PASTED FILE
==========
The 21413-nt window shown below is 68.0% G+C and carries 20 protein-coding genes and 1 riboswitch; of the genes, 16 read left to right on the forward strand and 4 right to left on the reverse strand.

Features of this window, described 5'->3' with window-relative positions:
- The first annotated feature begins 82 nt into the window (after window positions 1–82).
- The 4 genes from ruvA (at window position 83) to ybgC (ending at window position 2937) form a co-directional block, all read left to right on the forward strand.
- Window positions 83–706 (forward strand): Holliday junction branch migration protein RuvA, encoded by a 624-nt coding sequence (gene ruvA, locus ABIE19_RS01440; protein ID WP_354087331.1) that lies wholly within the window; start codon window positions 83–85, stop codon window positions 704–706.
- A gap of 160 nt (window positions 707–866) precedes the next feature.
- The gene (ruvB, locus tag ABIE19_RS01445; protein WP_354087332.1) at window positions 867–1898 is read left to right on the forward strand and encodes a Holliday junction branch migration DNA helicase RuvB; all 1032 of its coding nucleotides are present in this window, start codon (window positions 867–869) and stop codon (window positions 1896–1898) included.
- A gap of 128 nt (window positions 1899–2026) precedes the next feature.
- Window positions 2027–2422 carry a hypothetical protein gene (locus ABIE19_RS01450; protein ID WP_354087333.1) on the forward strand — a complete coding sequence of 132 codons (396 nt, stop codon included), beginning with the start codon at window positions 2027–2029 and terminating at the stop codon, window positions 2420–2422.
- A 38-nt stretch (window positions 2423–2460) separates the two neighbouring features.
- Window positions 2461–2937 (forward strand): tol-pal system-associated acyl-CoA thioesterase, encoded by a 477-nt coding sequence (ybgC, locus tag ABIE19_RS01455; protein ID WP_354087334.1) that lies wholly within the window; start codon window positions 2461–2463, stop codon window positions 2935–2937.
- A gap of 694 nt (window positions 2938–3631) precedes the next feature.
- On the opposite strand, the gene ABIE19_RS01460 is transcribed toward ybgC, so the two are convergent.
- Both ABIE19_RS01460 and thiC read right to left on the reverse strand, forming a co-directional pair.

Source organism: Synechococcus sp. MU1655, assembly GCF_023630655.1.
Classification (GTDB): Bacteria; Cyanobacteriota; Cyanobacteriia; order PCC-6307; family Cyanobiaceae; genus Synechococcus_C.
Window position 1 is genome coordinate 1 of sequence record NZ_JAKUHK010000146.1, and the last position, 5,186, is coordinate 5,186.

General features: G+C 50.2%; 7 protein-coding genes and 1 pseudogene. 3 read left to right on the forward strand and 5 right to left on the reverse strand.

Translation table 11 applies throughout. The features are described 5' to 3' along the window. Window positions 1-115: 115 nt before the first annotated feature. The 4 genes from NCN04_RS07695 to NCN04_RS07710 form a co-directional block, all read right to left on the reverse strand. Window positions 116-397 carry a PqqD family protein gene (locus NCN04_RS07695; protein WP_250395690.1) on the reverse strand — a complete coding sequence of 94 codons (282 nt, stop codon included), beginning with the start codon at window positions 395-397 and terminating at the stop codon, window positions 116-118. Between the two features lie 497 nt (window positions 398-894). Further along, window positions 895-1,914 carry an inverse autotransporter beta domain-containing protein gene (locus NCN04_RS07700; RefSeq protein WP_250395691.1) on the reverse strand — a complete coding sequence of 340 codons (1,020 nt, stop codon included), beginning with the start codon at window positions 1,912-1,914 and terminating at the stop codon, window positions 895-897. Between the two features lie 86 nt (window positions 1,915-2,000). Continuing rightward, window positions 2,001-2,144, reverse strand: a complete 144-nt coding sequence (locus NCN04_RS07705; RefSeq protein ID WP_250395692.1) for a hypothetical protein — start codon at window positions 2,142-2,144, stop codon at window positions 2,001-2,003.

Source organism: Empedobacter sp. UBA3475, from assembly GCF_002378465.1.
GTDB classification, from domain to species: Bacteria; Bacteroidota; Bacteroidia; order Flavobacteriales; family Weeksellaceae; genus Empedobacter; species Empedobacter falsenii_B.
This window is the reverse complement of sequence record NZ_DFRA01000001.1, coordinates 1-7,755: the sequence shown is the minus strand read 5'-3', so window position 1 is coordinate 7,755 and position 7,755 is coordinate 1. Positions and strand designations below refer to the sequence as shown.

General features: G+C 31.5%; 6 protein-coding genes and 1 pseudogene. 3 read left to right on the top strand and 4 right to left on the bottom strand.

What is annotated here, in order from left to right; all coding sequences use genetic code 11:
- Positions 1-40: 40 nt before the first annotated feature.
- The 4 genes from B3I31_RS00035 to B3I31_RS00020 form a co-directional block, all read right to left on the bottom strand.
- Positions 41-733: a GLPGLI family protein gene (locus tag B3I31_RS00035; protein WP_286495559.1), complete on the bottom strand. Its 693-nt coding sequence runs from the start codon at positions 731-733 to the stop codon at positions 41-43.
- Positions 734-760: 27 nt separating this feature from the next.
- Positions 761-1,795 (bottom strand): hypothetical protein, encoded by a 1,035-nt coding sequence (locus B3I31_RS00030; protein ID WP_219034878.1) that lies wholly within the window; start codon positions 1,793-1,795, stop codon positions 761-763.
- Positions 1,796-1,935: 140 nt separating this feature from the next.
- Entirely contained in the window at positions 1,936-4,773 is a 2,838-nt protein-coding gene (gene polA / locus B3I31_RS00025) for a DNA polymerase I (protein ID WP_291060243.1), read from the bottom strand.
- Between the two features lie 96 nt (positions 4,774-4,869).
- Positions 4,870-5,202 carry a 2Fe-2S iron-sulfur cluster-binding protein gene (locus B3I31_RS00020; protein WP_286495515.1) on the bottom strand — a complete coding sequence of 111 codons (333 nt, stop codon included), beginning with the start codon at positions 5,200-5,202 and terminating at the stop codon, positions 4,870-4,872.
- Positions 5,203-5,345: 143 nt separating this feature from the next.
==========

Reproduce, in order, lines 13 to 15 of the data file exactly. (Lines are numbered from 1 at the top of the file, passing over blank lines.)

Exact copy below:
- On the opposite strand, the gene ABIE19_RS01460 is transcribed toward ybgC, so the two are convergent.
- Both ABIE19_RS01460 and thiC read right to left on the reverse strand, forming a co-directional pair.

Source organism: Synechococcus sp. MU1655, assembly GCF_023630655.1.